The true story of an Indian child who gets separated from his family and subsequently adopted by a wealthy Australian family.  Twenty years later and with the advent and assistance of Google Maps, the boy locates his old village and attempts to reconnect with his lost family.  This story is worth telling on the big screen and there is real emotion throughout.  Oscar nominee Dev Patel stars as the older version of Saroo and gives an effective performance.  Nicole Kidman is nominated as well and gives a quiet, subdued turn as Saroo's adopted Mother.  This is a well made, well acted film that nearly missed my overall top ten for the year.

4 JRs

Hidden Figures

Another true story, retelling the lives of a trio of African American women who helped shape America's role in the space race.  Octavia Spencer plays Dorothy Vaughan, a mechanical expert who ends up programming one of the first IBM supercomputers.  Janelle Monae (a real find as a singer-turned-actress) is Mary Jackson, a high-level engineer.  Tajari P. Henson rounds out the three women as Katherine G. Johnson, a mathematical genius and human computer.  Kevin Costner and Kirsten Dunst give supporting turns in a movie that brings the decade of the 1960's to life and showcases some unsung American heroes who had to live through the obstacles of segregation in the South.  I really feel like Henson gave the best acting performance of the film but thanks to some crowded categories this year, she was left out of the Oscar hunt.  Spencer did get nominated but I feel she gave a slightly weaker performance.  Overall, this film was solid but I feel it came across as a mix of Ron Howard films in Apollo 13 and A Beautiful Mind.  Good but not great and I don't feel it's Best Picture worthy.

3.5 JRs

Now.... on to the list.  Note that I did not see everything this year despite seeing 53 films in theaters.  That's about 1 a week.  Moviepass helped with that but I'm thinking of giving that up in 2017.  Work is getting busier and I don't know if I can keep up this pace.  In reverse order these are my Top Ten favorite films of 2016.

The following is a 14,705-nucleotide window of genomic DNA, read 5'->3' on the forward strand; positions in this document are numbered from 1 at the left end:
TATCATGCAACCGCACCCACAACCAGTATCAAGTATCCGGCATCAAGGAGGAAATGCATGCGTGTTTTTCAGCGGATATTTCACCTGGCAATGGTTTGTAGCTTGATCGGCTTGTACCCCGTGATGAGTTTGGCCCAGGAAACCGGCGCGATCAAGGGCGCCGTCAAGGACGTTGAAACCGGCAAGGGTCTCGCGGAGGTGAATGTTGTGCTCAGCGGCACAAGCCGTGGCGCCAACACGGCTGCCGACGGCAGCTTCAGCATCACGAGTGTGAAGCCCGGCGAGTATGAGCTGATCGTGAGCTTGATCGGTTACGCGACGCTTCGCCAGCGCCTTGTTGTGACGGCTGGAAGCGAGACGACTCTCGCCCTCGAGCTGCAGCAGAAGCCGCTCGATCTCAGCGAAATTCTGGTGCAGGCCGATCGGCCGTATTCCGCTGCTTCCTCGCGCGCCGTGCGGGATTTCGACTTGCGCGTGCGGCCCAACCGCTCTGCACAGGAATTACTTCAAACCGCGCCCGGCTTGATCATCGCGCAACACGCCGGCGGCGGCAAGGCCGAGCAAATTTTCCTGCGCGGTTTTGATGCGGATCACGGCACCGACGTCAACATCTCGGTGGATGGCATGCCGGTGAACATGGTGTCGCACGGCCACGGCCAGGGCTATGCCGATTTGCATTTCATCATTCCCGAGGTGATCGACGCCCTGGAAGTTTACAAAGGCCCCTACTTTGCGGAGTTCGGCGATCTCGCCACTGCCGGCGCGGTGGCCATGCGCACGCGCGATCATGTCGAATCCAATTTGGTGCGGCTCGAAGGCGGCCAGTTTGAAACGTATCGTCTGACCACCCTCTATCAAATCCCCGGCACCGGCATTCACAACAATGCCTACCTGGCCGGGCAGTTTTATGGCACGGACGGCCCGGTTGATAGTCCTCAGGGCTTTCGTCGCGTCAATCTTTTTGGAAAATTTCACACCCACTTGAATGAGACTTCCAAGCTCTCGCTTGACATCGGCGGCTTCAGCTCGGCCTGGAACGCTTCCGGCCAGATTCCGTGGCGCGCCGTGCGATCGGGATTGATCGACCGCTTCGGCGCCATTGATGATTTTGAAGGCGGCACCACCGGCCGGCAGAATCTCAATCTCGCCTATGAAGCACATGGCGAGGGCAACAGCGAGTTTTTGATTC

#10 - Eye in the Sky

This film came out very early in the year but still resonates with me, especially since the brilliant Alan Rickman passed away just over year ago.  Rickman, Helen Mirren and Aaron Paul star in this cyber espionage thriller that focuses on a critical decision about whether to engage or not in the war on terror.  Drone technology plays such a major role in the film and ethical questions lead to an extremely tense final act.  This is one of the most intense films I saw all year.

#9 - Hacksaw Ridge

Mel Gibson. Whether you reject him off-camera or not, you have to respect his innate ability to stage an epic war film.  In a unique spin on the conventional war movie, Gibson centers on Desmond Doss (Andrew Garfield) a pacifist who ends up enlisting and fighting in World War II, saving 75 soldiers in the process.  Garfield is humble and determined in the lead role and deserving of his first Oscar nomination.  I'm glad the Academy honored Gibson in his comeback directorial effort.  This was easily the SECOND best war movie of the year (more to come on this topic).

#8 - Fences